Adelina Nicholls, co-founder and executive director of Georgia Latino Alliance for Human Rights (GLAHR) described the challenges of her work in the As the South Grows: Bearing Fruit NCRP report with a simple yet illustrative quote:
“I am the one keeping the books, moving around money and paying the bills. I am the only one writing the grants, and I am the one leading our community organizing.”
In spite of the financial limitations with which her organization has had to operate in the past almost two decades, the accomplishments of GLAHR speak of an effective organization staffed mostly by volunteers and cemented in the community.
Adelina’s case is not unique; in fact, it is the reality for a myriad of small Latino serving nonprofit organizations working in partnership with thousands of Latinx families, students and entrepreneurs across Georgia.
These organizations, Latino-led and largely underfunded and unknown to funders and decision-makers, are, in our opinion, the key to building a more equitable future for Georgia. This is why:
According to the University of Georgia’s Carl Vinson Institute of Government, one in five Georgians will be Latino in 2030. With significant geographic dispersion and significant limitations in transportation, immigration and language, it is only through a network of agencies that already have built trust and respect in our families, that we are able to have the wide and deep reach needed to bridge the gap between opportunity and talent for our hard-working, entrepreneurial and resilient community.
Since the early ‘90s, when Georgia experienced for the first time (since the African slave trade closed down) a large-scale influx of “non-traditional” population – in this case Latinos, coming to build the city for the Olympics – the Hispanic community has evolved significantly, yet funding models have not.
What made sense 30 years ago, which was to fund a few national or well-known organizations and expect them to deliver basic services to Spanish-speaking, mostly young males working in construction, following a pyramidal model that funds organizations at the top (more visible and larger) expecting benefits and funding to reach the middle and base of the pyramid (the communities) does not work today.
Today, the community has evolved and diversified. We are 10 percent of the state population, and mostly young families. While most Latinx adults are still first generation immigrants, 87 percent of all Latinos under 18 are American citizens. Latinas in Georgia are one of the fastest segments opening businesses in the country and very civically engaged, dominating voter participation rates with 73 percent of us casting ballots in 2016 (according to the report issued by Georgia Association of Latino Elected Officials, 2016: The Latino Electorate in Georgia Continues to Grow and Vote).
Many challenges remain. Unlike other states with a more mature Latino community, we do not have “barrios” where generations of Latinos have traditionally lived, grown and develop influence and iconic institutions and leaders. Our realities as recent immigrants and new Americans are translated into barriers for self-sufficiency and efficiencies, even more clear when we, Latinos, lead our own institutions.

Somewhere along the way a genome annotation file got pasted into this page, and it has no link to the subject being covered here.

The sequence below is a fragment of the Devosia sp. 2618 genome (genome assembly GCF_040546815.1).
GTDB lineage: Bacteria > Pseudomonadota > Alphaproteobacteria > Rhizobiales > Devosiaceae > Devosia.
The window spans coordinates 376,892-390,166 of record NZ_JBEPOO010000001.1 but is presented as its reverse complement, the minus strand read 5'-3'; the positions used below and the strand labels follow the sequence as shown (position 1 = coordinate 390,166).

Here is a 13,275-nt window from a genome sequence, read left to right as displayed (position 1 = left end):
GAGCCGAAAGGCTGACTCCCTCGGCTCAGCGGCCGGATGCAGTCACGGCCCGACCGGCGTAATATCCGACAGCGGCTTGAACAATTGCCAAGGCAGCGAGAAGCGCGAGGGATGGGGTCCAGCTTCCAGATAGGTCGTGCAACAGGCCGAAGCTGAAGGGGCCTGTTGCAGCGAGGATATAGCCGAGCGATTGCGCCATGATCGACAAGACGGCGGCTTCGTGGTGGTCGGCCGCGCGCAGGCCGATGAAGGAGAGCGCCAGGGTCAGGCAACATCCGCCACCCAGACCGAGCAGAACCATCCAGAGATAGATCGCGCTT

A new funding model needs to take place to meet the needs of this new community.
This new funding model, an inverted pyramid, funding a network of organizations, versus one or two, needs to use a deliberate equity lens and criteria to assessing capacity that is sensitive to the realities of our community.
While perfect English, minimum budgets and complex strategic plans are often appropriate standards and blanket criteria for mainstream organizations, they do not serve a community that has been historically underfunded, many times ignored and at best tokenized.
These standards limit well-meaning organizations by overlooking the very attributes and capacities that make Latino-led and majority Latino-serving grassroots organizations uniquely qualified to serve our own community:
The only way to build a sustainable ecosystem of competent Latino-serving organizations is to invest in local and community-centered leadership.
With 41 percent of Latino children living in poverty in the state (Pew Hispanic Center) and only 0.3 percent of grantmaking in Metro Atlanta allocated to immigrant-serving organizations (according to NCRP), we must do better.
Yes, investments in large and national organizations with local chapters are still important, but it is equally important to support the existing infrastructure of organizations already influencing and doing the heavy lifting through deep community connections across counties and regions in the state.
This inverse pyramidal funding model is a model that we see replicated in politics, where mayors are leading change in their cities (versus Washington leading from the top down) and also in efforts to bridge the digital divide (from internet cafes and hubs, to mass access via subsidized digital products and technology). The model is key to ensuring economic opportunity, building capacity and supporting effective action and power building in our community.
Our network, 22 members strong, is a testament of the willingness of our Latino-led and majority Latino-serving organizations in Georgia to work together towards a better future for all. Because yes, we are stronger together and we, Latinx, help Georgia grow.